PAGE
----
Now we are seeing the rise of dedicated service providers who provide email inboxes as their main business. Such providers will offer Web-based or standard client-based access to these mailboxes.
What to look for
A feature I consider very important for email accounts is that they support multiple-device access and full “on-the-road” use. Typically it would mean use of a major Webmail host or a host that implements “hosted Exchange” or IMAP4 email protocols. This is important where we use a mobile device or secondary laptop computer to work our emails and want to work our email from anywhere.
You may find that a Webmail interface that allows the operation of multiple accounts from competing services may come in handy if you are using shared computers or public computing facilities.
How do you handle the multiple email inboxes
Different users may manage their email from multiple accounts using one of two paths. One is to use a single interface for all of the email accounts, with the other being to use different interfaces for different accounts.
It may include having all your personal email accounts operated with one interface like a Webmail interface while your work or business email accounts are operated with another interface like a business-optimised email client.
One email interface for all accounts
Most email interfaces, whether Web-based or client-based, will support the operation of multiple email accounts. In this case, using the one interface will underscore the idea of going to one email interface for all of your email activity.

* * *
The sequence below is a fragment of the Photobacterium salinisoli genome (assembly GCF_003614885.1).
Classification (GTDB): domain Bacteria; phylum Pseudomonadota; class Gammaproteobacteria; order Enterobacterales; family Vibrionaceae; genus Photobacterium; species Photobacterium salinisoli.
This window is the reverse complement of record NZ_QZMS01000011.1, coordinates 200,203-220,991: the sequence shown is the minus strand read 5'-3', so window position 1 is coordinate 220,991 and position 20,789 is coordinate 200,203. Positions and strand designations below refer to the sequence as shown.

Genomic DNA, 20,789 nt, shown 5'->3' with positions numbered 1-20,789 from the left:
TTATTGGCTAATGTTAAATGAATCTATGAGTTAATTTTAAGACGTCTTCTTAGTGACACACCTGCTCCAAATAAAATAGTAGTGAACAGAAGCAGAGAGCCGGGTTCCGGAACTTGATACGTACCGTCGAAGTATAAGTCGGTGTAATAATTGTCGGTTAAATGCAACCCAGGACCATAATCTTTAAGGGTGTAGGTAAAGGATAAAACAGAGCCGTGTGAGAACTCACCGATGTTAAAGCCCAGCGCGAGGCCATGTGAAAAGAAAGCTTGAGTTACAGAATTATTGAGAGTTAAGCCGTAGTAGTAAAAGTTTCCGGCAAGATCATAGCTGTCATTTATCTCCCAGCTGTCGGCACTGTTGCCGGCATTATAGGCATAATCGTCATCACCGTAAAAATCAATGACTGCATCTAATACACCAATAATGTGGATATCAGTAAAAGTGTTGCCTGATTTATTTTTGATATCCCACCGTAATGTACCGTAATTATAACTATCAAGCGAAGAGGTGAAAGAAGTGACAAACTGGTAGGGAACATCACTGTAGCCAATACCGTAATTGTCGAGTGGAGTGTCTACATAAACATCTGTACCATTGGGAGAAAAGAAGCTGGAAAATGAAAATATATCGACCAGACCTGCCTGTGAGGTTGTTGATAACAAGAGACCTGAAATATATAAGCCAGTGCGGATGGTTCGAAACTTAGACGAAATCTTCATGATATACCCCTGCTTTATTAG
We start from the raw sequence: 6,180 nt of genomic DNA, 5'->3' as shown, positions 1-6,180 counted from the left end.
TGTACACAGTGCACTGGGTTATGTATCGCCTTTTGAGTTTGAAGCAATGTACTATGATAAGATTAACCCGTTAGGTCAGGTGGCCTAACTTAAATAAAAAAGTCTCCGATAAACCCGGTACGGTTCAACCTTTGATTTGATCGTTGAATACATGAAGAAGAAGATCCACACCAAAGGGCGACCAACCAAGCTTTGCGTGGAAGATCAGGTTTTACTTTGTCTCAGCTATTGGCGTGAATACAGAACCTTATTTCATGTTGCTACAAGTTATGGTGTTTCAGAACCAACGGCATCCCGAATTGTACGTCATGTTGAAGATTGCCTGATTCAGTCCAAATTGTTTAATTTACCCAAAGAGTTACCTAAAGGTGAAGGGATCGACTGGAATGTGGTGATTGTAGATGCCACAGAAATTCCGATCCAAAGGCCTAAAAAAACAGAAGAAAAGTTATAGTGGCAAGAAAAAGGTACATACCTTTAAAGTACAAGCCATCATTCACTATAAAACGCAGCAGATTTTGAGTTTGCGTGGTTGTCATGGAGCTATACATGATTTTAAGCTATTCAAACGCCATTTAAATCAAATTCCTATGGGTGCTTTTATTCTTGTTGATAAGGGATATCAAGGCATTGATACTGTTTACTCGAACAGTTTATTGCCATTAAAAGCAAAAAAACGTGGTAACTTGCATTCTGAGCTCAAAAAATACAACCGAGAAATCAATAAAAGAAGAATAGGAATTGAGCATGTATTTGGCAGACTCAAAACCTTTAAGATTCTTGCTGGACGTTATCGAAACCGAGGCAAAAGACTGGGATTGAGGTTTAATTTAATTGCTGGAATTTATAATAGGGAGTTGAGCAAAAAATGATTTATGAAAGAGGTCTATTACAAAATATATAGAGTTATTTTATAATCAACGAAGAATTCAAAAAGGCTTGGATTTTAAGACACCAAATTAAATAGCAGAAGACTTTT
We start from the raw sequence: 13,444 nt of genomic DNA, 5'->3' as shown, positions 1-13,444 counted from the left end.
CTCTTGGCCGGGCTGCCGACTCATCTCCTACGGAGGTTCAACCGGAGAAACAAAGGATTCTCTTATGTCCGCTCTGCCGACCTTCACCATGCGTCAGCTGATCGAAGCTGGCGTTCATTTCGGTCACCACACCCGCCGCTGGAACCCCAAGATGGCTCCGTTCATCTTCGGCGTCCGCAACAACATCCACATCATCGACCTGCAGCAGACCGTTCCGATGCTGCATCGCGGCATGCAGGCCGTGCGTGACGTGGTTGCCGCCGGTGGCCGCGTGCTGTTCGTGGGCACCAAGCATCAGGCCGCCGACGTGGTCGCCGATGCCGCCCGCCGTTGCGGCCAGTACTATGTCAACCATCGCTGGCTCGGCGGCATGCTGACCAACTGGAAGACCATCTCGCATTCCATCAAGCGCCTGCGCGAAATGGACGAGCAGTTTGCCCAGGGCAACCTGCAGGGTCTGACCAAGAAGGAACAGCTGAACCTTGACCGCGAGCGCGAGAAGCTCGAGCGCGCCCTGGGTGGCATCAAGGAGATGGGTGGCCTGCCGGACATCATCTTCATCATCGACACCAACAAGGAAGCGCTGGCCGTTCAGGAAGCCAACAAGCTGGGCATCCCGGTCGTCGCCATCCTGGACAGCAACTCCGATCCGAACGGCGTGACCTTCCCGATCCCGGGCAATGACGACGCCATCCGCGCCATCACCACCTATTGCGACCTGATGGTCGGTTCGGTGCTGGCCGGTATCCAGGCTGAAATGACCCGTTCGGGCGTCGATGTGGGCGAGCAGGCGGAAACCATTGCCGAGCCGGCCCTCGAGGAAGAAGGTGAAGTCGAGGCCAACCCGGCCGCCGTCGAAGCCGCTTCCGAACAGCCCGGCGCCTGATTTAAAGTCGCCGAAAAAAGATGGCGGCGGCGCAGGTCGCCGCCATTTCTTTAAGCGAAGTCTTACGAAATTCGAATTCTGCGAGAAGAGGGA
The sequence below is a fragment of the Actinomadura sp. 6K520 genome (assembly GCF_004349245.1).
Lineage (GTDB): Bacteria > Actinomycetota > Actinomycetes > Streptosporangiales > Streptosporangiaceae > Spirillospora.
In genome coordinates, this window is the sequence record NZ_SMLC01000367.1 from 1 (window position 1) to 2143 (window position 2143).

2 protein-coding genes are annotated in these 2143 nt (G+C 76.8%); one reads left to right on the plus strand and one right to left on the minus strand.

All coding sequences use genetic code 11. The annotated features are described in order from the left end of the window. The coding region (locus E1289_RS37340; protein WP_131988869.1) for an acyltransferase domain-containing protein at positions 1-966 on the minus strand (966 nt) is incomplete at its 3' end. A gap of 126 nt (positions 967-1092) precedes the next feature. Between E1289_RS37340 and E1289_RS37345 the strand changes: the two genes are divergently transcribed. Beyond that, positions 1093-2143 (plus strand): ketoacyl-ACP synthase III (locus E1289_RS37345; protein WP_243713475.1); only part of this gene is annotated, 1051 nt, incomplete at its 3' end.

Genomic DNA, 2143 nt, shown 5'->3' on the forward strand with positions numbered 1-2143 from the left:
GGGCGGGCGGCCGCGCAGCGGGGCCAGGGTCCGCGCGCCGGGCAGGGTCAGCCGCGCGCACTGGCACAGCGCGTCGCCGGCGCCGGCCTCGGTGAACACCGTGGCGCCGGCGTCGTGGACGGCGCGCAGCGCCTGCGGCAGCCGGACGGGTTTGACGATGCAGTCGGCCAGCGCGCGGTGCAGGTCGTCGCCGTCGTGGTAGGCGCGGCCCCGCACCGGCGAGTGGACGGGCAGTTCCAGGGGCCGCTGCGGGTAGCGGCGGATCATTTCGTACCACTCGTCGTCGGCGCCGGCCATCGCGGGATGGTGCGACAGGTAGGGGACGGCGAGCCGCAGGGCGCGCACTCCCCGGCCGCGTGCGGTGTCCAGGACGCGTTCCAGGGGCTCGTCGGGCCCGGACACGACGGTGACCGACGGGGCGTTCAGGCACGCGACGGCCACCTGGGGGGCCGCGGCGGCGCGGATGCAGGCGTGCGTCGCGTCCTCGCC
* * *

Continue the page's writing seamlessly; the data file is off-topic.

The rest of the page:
Your email interface will have an option in its account-management settings to add or delete email accounts. Most of the current interfaces will have a “quick-setup” routine for the popular Webmail providers; and will have a setup option for accounts using Microsoft Exchange, POP3 or IMAP4 accounts.
The user experience for reading your email will have separate inboxes for each of the accounts you manage. You may also find that some of the email interfaces like the GMail Web interface may offer a combined-inbox view for all of your email accounts with better interfaces using visual clues to differentiate each account.
Should you send an email, you will be asked to choose which account you use to send your email via.
On some email interfaces where you choose the account you are operating at the moment like Windows 10’s Mail app, the account you are operating would be the one you send your email via. Other interfaces may require you to determine which account you send the email from when you click the “Send” button. As well, most of these interfaces may offer a default-account setting for new email, with the option to override this when you compose your new message.
The default behaviour for replying and forwarding would be to use the email service you received the email via for sending the replies or forwarding the email.
Your contacts list
Of course the contact list kept in your email interface will, in most cases, be shared amongst all of the accounts you operate.
Different email interfaces for different accounts
On the other hand, some of us may choose to operate each inbox with its own interface setup. This may be due to an email client not handling multiple inboxes how we want it or simply to delineate the operation of each inbox as a separate task.
This is a simple task with operating each interface with its own account. You will have to copy across contact details you want to use across multiple accounts if you operate them with separate interfaces.
A combination of this situation and the former situation will apply if you choose to operate some accounts with one interface and others with another interface. This is a useful practice for those of us who want that “church and state” separation between business and personal or public and private email activity.
Operating multiple email accounts may come in to play as a measure to protect your privacy and manage our email inbox properly.